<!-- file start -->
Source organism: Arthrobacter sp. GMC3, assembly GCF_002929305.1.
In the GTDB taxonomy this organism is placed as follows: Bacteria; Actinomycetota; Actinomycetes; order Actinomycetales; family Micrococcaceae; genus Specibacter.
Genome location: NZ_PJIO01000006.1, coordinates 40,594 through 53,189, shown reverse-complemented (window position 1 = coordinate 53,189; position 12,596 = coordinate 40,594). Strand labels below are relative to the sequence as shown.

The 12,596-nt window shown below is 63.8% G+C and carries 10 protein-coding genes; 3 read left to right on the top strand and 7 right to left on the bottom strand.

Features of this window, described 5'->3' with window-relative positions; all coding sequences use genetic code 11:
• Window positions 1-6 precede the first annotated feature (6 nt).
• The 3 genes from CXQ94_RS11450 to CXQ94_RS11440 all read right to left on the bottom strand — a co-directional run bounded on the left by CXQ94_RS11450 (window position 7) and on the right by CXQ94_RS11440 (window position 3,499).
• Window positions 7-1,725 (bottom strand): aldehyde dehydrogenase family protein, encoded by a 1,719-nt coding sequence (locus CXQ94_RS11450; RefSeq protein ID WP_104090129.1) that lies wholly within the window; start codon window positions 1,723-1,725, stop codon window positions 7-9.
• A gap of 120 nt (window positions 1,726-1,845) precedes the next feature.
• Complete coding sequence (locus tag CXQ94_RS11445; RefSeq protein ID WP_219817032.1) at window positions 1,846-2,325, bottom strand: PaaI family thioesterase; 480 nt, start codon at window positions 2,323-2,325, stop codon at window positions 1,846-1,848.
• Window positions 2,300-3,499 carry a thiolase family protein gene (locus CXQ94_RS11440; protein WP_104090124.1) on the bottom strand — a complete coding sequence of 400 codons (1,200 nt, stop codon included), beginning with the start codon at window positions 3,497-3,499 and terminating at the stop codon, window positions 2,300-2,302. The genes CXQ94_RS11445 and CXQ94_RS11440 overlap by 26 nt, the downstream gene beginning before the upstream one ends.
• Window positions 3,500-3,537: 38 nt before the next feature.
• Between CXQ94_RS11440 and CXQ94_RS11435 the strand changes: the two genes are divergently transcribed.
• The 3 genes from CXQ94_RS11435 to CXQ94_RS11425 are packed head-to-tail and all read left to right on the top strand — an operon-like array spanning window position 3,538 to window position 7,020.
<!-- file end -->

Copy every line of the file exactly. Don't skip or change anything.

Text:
Source organism: Arthrobacter sp. GMC3, assembly GCF_002929305.1.
In the GTDB taxonomy this organism is placed as follows: Bacteria; Actinomycetota; Actinomycetes; order Actinomycetales; family Micrococcaceae; genus Specibacter.
Genome location: NZ_PJIO01000006.1, coordinates 40,594 through 53,189, shown reverse-complemented (window position 1 = coordinate 53,189; position 12,596 = coordinate 40,594). Strand labels below are relative to the sequence as shown.

The 12,596-nt window shown below is 63.8% G+C and carries 10 protein-coding genes; 3 read left to right on the top strand and 7 right to left on the bottom strand.

Features of this window, described 5'->3' with window-relative positions; all coding sequences use genetic code 11:
• Window positions 1-6 precede the first annotated feature (6 nt).
• The 3 genes from CXQ94_RS11450 to CXQ94_RS11440 all read right to left on the bottom strand — a co-directional run bounded on the left by CXQ94_RS11450 (window position 7) and on the right by CXQ94_RS11440 (window position 3,499).
• Window positions 7-1,725 (bottom strand): aldehyde dehydrogenase family protein, encoded by a 1,719-nt coding sequence (locus CXQ94_RS11450; RefSeq protein ID WP_104090129.1) that lies wholly within the window; start codon window positions 1,723-1,725, stop codon window positions 7-9.
• A gap of 120 nt (window positions 1,726-1,845) precedes the next feature.
• Complete coding sequence (locus tag CXQ94_RS11445; RefSeq protein ID WP_219817032.1) at window positions 1,846-2,325, bottom strand: PaaI family thioesterase; 480 nt, start codon at window positions 2,323-2,325, stop codon at window positions 1,846-1,848.
• Window positions 2,300-3,499 carry a thiolase family protein gene (locus CXQ94_RS11440; protein WP_104090124.1) on the bottom strand — a complete coding sequence of 400 codons (1,200 nt, stop codon included), beginning with the start codon at window positions 3,497-3,499 and terminating at the stop codon, window positions 2,300-2,302. The genes CXQ94_RS11445 and CXQ94_RS11440 overlap by 26 nt, the downstream gene beginning before the upstream one ends.
• Window positions 3,500-3,537: 38 nt before the next feature.
• Between CXQ94_RS11440 and CXQ94_RS11435 the strand changes: the two genes are divergently transcribed.
• The 3 genes from CXQ94_RS11435 to CXQ94_RS11425 are packed head-to-tail and all read left to right on the top strand — an operon-like array spanning window position 3,538 to window position 7,020.